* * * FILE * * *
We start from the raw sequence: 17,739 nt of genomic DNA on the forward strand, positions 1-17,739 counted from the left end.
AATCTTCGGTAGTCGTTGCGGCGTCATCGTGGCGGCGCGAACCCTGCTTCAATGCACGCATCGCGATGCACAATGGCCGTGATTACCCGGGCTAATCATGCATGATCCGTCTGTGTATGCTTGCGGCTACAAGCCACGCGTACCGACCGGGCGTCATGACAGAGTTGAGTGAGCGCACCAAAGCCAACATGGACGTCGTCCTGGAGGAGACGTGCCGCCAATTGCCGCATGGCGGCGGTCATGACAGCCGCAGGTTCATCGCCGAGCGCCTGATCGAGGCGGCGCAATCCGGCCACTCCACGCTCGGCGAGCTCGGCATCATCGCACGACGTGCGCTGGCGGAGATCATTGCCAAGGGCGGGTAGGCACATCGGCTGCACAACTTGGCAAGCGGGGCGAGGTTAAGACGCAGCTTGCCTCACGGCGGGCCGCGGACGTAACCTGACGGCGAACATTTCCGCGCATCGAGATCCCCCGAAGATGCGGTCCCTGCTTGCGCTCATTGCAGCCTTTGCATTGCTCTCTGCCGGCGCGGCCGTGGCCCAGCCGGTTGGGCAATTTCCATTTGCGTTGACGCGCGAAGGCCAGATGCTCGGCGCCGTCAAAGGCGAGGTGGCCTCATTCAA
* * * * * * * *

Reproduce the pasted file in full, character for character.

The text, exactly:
We start from the raw sequence: 17,739 nt of genomic DNA on the forward strand, positions 1-17,739 counted from the left end.
AATCTTCGGTAGTCGTTGCGGCGTCATCGTGGCGGCGCGAACCCTGCTTCAATGCACGCATCGCGATGCACAATGGCCGTGATTACCCGGGCTAATCATGCATGATCCGTCTGTGTATGCTTGCGGCTACAAGCCACGCGTACCGACCGGGCGTCATGACAGAGTTGAGTGAGCGCACCAAAGCCAACATGGACGTCGTCCTGGAGGAGACGTGCCGCCAATTGCCGCATGGCGGCGGTCATGACAGCCGCAGGTTCATCGCCGAGCGCCTGATCGAGGCGGCGCAATCCGGCCACTCCACGCTCGGCGAGCTCGGCATCATCGCACGACGTGCGCTGGCGGAGATCATTGCCAAGGGCGGGTAGGCACATCGGCTGCACAACTTGGCAAGCGGGGCGAGGTTAAGACGCAGCTTGCCTCACGGCGGGCCGCGGACGTAACCTGACGGCGAACATTTCCGCGCATCGAGATCCCCCGAAGATGCGGTCCCTGCTTGCGCTCATTGCAGCCTTTGCATTGCTCTCTGCCGGCGCGGCCGTGGCCCAGCCGGTTGGGCAATTTCCATTTGCGTTGACGCGCGAAGGCCAGATGCTCGGCGCCGTCAAAGGCGAGGTGGCCTCATTCAA